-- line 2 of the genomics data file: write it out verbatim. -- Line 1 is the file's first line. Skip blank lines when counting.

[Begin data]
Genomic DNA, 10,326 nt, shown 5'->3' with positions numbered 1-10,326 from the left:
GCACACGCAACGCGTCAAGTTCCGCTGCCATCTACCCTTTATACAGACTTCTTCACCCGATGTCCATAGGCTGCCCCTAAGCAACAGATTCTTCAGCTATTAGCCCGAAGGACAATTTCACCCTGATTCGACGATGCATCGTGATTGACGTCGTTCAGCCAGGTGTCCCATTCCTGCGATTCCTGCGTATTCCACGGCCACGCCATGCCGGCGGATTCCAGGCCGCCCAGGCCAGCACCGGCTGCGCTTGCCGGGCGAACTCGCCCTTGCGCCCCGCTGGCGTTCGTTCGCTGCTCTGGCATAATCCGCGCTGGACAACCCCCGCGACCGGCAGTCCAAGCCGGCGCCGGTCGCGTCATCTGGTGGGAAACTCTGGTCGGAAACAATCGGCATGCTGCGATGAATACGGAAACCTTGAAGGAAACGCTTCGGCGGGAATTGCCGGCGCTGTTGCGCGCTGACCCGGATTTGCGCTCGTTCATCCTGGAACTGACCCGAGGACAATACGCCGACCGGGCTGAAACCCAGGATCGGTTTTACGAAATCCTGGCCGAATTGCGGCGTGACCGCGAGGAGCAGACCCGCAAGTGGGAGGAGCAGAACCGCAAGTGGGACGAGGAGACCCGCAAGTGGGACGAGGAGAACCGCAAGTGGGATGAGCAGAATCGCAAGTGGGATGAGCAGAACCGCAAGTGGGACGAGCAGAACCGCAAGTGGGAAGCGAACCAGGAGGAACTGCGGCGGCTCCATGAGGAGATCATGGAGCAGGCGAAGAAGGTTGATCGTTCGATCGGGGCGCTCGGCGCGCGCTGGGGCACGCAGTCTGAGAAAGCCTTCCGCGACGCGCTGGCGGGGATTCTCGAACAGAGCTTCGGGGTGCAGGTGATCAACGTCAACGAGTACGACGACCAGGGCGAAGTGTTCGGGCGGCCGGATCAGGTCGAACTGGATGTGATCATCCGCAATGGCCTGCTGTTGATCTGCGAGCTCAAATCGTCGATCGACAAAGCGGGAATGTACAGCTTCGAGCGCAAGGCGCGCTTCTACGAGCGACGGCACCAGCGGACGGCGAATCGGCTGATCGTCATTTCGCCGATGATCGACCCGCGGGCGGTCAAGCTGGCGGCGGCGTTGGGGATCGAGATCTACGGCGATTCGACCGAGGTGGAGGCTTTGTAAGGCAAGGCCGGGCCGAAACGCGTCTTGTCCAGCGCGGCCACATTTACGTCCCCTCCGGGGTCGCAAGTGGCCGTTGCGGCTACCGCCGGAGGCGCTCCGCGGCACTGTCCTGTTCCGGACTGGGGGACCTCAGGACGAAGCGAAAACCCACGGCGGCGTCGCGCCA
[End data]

GCACACGCAACGCGTCAAGTTCCGCTGCCATCTACCCTTTATACAGACTTCTTCACCCGATGTCCATAGGCTGCCCCTAAGCAACAGATTCTTCAGCTATTAGCCCGAAGGACAATTTCACCCTGATTCGACGATGCATCGTGATTGACGTCGTTCAGCCAGGTGTCCCATTCCTGCGATTCCTGCGTATTCCACGGCCACGCCATGCCGGCGGATTCCAGGCCGCCCAGGCCAGCACCGGCTGCGCTTGCCGGGCGAACTCGCCCTTGCGCCCCGCTGGCGTTCGTTCGCTGCTCTGGCATAATCCGCGCTGGACAACCCCCGCGACCGGCAGTCCAAGCCGGCGCCGGTCGCGTCATCTGGTGGGAAACTCTGGTCGGAAACAATCGGCATGCTGCGATGAATACGGAAACCTTGAAGGAAACGCTTCGGCGGGAATTGCCGGCGCTGTTGCGCGCTGACCCGGATTTGCGCTCGTTCATCCTGGAACTGACCCGAGGACAATACGCCGACCGGGCTGAAACCCAGGATCGGTTTTACGAAATCCTGGCCGAATTGCGGCGTGACCGCGAGGAGCAGACCCGCAAGTGGGAGGAGCAGAACCGCAAGTGGGACGAGGAGACCCGCAAGTGGGACGAGGAGAACCGCAAGTGGGATGAGCAGAATCGCAAGTGGGATGAGCAGAACCGCAAGTGGGACGAGCAGAACCGCAAGTGGGAAGCGAACCAGGAGGAACTGCGGCGGCTCCATGAGGAGATCATGGAGCAGGCGAAGAAGGTTGATCGTTCGATCGGGGCGCTCGGCGCGCGCTGGGGCACGCAGTCTGAGAAAGCCTTCCGCGACGCGCTGGCGGGGATTCTCGAACAGAGCTTCGGGGTGCAGGTGATCAACGTCAACGAGTACGACGACCAGGGCGAAGTGTTCGGGCGGCCGGATCAGGTCGAACTGGATGTGATCATCCGCAATGGCCTGCTGTTGATCTGCGAGCTCAAATCGTCGATCGACAAAGCGGGAATGTACAGCTTCGAGCGCAAGGCGCGCTTCTACGAGCGACGGCACCAGCGGACGGCGAATCGGCTGATCGTCATTTCGCCGATGATCGACCCGCGGGCGGTCAAGCTGGCGGCGGCGTTGGGGATCGAGATCTACGGCGATTCGACCGAGGTGGAGGCTTTGTAAGGCAAGGCCGGGCCGAAACGCGTCTTGTCCAGCGCGGCCACATTTACGTCCCCTCCGGGGTCGCAAGTGGCCGTTGCGGCTACCGCCGGAGGCGCTCCGCGGCACTGTCCTGTTCCGGACTGGGGGACCTCAGGACGAAGCGAAAACCCACGGCGGCGTCGCGCCA